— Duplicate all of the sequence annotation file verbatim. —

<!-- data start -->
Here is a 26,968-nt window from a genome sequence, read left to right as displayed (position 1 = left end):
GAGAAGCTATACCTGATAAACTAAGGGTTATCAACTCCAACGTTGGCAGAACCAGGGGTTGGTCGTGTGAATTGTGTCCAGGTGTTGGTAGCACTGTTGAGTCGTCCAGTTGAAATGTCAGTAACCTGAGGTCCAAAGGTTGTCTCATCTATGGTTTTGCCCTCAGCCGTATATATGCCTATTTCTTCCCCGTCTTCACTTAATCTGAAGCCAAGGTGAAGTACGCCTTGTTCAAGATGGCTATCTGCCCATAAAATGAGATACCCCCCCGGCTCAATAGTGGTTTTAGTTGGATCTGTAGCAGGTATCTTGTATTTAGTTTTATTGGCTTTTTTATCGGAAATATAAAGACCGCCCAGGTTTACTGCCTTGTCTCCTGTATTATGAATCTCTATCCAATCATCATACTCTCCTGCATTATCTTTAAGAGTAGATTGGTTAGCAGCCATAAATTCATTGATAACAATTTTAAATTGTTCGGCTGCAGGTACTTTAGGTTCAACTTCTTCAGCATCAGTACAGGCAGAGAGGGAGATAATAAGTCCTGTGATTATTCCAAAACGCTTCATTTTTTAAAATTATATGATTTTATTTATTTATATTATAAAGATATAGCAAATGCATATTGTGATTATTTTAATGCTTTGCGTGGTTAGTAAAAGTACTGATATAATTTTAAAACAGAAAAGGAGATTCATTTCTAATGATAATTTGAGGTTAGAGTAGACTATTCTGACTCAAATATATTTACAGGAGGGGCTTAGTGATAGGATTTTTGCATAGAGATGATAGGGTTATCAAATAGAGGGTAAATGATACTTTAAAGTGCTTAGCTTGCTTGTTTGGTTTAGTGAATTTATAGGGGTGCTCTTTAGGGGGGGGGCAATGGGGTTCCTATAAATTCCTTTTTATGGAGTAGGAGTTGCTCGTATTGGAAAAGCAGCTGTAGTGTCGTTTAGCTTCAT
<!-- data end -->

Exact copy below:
Here is a 26,968-nt window from a genome sequence, read left to right as displayed (position 1 = left end):
GAGAAGCTATACCTGATAAACTAAGGGTTATCAACTCCAACGTTGGCAGAACCAGGGGTTGGTCGTGTGAATTGTGTCCAGGTGTTGGTAGCACTGTTGAGTCGTCCAGTTGAAATGTCAGTAACCTGAGGTCCAAAGGTTGTCTCATCTATGGTTTTGCCCTCAGCCGTATATATGCCTATTTCTTCCCCGTCTTCACTTAATCTGAAGCCAAGGTGAAGTACGCCTTGTTCAAGATGGCTATCTGCCCATAAAATGAGATACCCCCCCGGCTCAATAGTGGTTTTAGTTGGATCTGTAGCAGGTATCTTGTATTTAGTTTTATTGGCTTTTTTATCGGAAATATAAAGACCGCCCAGGTTTACTGCCTTGTCTCCTGTATTATGAATCTCTATCCAATCATCATACTCTCCTGCATTATCTTTAAGAGTAGATTGGTTAGCAGCCATAAATTCATTGATAACAATTTTAAATTGTTCGGCTGCAGGTACTTTAGGTTCAACTTCTTCAGCATCAGTACAGGCAGAGAGGGAGATAATAAGTCCTGTGATTATTCCAAAACGCTTCATTTTTTAAAATTATATGATTTTATTTATTTATATTATAAAGATATAGCAAATGCATATTGTGATTATTTTAATGCTTTGCGTGGTTAGTAAAAGTACTGATATAATTTTAAAACAGAAAAGGAGATTCATTTCTAATGATAATTTGAGGTTAGAGTAGACTATTCTGACTCAAATATATTTACAGGAGGGGCTTAGTGATAGGATTTTTGCATAGAGATGATAGGGTTATCAAATAGAGGGTAAATGATACTTTAAAGTGCTTAGCTTGCTTGTTTGGTTTAGTGAATTTATAGGGGTGCTCTTTAGGGGGGGGGCAATGGGGTTCCTATAAATTCCTTTTTATGGAGTAGGAGTTGCTCGTATTGGAAAAGCAGCTGTAGTGTCGTTTAGCTTCAT